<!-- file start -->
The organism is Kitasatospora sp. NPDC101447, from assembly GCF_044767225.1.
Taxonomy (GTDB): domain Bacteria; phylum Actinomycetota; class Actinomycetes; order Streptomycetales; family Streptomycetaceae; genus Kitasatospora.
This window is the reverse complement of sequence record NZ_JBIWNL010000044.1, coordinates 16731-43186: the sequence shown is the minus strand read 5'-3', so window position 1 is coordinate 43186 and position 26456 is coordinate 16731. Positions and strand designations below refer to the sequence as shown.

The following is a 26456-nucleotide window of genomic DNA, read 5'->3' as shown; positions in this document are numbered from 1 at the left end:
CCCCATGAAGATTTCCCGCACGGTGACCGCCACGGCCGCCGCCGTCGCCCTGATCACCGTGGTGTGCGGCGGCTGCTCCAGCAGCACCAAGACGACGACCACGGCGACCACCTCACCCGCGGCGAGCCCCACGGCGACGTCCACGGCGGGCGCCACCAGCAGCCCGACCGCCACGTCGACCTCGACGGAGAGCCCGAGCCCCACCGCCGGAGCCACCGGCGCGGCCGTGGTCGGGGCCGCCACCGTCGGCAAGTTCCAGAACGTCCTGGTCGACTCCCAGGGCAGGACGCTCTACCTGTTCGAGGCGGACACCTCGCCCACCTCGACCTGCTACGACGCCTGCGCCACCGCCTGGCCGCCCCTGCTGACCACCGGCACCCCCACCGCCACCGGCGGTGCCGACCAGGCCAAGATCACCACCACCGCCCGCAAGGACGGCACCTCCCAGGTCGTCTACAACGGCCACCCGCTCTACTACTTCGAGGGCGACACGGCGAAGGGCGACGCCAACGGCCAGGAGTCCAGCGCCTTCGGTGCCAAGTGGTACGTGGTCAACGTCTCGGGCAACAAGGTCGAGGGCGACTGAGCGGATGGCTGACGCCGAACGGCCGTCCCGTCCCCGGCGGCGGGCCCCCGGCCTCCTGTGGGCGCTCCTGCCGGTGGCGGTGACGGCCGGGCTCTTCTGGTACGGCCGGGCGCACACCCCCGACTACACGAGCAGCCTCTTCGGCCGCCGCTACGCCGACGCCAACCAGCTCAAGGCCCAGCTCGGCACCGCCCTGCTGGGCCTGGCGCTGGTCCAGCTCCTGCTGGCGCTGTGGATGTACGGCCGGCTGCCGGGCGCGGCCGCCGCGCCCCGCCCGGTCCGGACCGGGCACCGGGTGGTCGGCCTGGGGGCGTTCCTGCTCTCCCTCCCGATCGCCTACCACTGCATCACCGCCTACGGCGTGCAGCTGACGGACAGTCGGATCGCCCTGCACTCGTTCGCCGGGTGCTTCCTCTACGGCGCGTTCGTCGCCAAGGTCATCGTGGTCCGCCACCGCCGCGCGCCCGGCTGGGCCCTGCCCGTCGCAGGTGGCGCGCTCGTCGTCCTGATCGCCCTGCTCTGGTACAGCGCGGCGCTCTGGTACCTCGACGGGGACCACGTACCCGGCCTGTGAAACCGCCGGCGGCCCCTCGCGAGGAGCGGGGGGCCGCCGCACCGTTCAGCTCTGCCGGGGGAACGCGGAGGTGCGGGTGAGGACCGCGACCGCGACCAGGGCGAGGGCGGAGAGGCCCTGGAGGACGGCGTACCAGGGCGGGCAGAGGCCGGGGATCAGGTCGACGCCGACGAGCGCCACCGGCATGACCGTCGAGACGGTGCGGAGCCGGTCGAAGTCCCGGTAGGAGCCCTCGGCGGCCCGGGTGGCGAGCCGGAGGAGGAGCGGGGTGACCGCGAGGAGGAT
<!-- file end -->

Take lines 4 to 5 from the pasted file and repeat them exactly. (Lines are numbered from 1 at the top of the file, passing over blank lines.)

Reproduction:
The following is a 26456-nucleotide window of genomic DNA, read 5'->3' as shown; positions in this document are numbered from 1 at the left end:
CCCCATGAAGATTTCCCGCACGGTGACCGCCACGGCCGCCGCCGTCGCCCTGATCACCGTGGTGTGCGGCGGCTGCTCCAGCAGCACCAAGACGACGACCACGGCGACCACCTCACCCGCGGCGAGCCCCACGGCGACGTCCACGGCGGGCGCCACCAGCAGCCCGACCGCCACGTCGACCTCGACGGAGAGCCCGAGCCCCACCGCCGGAGCCACCGGCGCGGCCGTGGTCGGGGCCGCCACCGTCGGCAAGTTCCAGAACGTCCTGGTCGACTCCCAGGGCAGGACGCTCTACCTGTTCGAGGCGGACACCTCGCCCACCTCGACCTGCTACGACGCCTGCGCCACCGCCTGGCCGCCCCTGCTGACCACCGGCACCCCCACCGCCACCGGCGGTGCCGACCAGGCCAAGATCACCACCACCGCCCGCAAGGACGGCACCTCCCAGGTCGTCTACAACGGCCACCCGCTCTACTACTTCGAGGGCGACACGGCGAAGGGCGACGCCAACGGCCAGGAGTCCAGCGCCTTCGGTGCCAAGTGGTACGTGGTCAACGTCTCGGGCAACAAGGTCGAGGGCGACTGAGCGGATGGCTGACGCCGAACGGCCGTCCCGTCCCCGGCGGCGGGCCCCCGGCCTCCTGTGGGCGCTCCTGCCGGTGGCGGTGACGGCCGGGCTCTTCTGGTACGGCCGGGCGCACACCCCCGACTACACGAGCAGCCTCTTCGGCCGCCGCTACGCCGACGCCAACCAGCTCAAGGCCCAGCTCGGCACCGCCCTGCTGGGCCTGGCGCTGGTCCAGCTCCTGCTGGCGCTGTGGATGTACGGCCGGCTGCCGGGCGCGGCCGCCGCGCCCCGCCCGGTCCGGACCGGGCACCGGGTGGTCGGCCTGGGGGCGTTCCTGCTCTCCCTCCCGATCGCCTACCACTGCATCACCGCCTACGGCGTGCAGCTGACGGACAGTCGGATCGCCCTGCACTCGTTCGCCGGGTGCTTCCTCTACGGCGCGTTCGTCGCCAAGGTCATCGTGGTCCGCCACCGCCGCGCGCCCGGCTGGGCCCTGCCCGTCGCAGGTGGCGCGCTCGTCGTCCTGATCGCCCTGCTCTGGTACAGCGCGGCGCTCTGGTACCTCGACGGGGACCACGTACCCGGCCTGTGAAACCGCCGGCGGCCCCTCGCGAGGAGCGGGGGGCCGCCGCACCGTTCAGCTCTGCCGGGGGAACGCGGAGGTGCGGGTGAGGACCGCGACCGCGACCAGGGCGAGGGCGGAGAGGCCCTGGAGGACGGCGTACCAGGGCGGGCAGAGGCCGGGGATCAGGTCGACGCCGACGAGCGCCACCGGCATGACCGTCGAGACGGTGCGGAGCCGGTCGAAGTCCCGGTAGGAGCCCTCGGCGGCCCGGGTGGCGAGCCGGAGGAGGAGCGGGGTGACCGCGAGGAGGAT